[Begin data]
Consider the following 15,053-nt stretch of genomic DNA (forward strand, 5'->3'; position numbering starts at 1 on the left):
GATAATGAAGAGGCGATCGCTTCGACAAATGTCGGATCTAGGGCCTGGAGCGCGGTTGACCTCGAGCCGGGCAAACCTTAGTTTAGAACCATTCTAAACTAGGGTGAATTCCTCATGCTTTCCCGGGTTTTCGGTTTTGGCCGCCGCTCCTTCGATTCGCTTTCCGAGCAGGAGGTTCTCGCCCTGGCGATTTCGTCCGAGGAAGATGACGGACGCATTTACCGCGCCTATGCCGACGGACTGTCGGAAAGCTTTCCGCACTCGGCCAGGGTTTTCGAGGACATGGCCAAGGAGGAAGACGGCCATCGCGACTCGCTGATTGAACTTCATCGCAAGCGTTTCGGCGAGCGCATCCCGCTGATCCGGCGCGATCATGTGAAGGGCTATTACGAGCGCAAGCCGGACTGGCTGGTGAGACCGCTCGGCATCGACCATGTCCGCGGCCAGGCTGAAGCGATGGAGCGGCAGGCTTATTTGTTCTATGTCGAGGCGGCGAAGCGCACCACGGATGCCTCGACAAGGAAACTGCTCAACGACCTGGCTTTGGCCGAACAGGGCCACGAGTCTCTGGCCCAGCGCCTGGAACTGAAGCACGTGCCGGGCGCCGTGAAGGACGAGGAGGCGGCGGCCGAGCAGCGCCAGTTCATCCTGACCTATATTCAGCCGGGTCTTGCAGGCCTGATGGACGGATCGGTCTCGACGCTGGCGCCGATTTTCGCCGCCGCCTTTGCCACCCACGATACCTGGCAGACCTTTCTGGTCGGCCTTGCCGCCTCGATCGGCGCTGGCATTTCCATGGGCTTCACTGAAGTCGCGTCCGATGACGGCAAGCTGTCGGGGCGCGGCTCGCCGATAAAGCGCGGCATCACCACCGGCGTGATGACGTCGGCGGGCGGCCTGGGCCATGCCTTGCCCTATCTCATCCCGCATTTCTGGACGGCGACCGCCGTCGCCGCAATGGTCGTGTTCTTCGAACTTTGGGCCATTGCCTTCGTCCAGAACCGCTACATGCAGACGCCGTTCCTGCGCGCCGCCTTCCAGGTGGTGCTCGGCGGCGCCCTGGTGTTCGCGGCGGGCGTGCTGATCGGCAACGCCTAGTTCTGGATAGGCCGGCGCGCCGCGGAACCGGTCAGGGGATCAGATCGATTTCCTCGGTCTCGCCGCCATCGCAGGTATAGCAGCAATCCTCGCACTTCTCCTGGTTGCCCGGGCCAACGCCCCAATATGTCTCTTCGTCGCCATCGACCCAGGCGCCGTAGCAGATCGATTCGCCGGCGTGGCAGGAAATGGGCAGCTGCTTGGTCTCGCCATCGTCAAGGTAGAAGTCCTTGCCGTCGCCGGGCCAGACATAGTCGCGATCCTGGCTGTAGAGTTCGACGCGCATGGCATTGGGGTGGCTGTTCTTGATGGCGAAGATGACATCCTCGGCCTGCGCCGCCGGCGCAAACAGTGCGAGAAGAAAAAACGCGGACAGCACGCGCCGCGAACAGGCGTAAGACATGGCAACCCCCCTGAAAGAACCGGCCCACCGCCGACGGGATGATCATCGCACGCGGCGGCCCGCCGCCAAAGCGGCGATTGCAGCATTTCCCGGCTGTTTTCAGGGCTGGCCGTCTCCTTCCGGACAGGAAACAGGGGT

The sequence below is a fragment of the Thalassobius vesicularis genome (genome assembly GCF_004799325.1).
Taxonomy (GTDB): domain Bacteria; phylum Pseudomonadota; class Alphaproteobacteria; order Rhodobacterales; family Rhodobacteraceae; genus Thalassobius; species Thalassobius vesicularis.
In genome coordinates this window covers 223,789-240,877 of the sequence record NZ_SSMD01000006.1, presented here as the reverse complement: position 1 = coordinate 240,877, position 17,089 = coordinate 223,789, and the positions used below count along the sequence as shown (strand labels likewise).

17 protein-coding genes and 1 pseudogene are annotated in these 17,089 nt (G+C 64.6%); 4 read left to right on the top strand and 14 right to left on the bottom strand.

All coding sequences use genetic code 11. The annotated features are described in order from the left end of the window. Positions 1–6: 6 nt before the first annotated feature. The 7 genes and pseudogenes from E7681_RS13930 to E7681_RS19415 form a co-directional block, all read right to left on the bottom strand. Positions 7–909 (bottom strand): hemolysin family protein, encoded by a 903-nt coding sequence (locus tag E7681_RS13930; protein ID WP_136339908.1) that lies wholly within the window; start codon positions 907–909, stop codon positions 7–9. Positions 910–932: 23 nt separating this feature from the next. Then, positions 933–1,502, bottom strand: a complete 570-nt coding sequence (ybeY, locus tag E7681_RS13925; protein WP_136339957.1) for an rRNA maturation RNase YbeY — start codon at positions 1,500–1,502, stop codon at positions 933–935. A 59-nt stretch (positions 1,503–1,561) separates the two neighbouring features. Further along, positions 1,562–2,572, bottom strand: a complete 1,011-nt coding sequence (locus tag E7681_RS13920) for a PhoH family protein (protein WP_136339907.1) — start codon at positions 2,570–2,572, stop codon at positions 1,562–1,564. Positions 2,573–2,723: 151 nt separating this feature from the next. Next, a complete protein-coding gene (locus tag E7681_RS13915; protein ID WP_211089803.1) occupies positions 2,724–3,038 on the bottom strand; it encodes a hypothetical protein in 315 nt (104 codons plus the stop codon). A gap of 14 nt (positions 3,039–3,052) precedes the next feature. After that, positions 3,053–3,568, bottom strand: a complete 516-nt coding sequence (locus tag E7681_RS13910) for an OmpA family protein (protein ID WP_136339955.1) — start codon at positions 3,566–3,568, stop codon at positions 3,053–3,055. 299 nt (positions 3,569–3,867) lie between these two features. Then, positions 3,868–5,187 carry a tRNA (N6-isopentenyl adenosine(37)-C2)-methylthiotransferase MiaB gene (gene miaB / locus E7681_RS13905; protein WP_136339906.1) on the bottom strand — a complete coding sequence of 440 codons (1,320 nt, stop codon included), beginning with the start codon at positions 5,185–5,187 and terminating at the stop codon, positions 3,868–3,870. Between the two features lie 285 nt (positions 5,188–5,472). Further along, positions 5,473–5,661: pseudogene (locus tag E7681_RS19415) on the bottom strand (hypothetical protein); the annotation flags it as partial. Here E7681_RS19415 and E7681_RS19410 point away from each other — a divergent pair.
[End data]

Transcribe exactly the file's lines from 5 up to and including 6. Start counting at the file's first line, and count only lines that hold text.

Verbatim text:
In genome coordinates this window covers 223,789-240,877 of the sequence record NZ_SSMD01000006.1, presented here as the reverse complement: position 1 = coordinate 240,877, position 17,089 = coordinate 223,789, and the positions used below count along the sequence as shown (strand labels likewise).

17 protein-coding genes and 1 pseudogene are annotated in these 17,089 nt (G+C 64.6%); 4 read left to right on the top strand and 14 right to left on the bottom strand.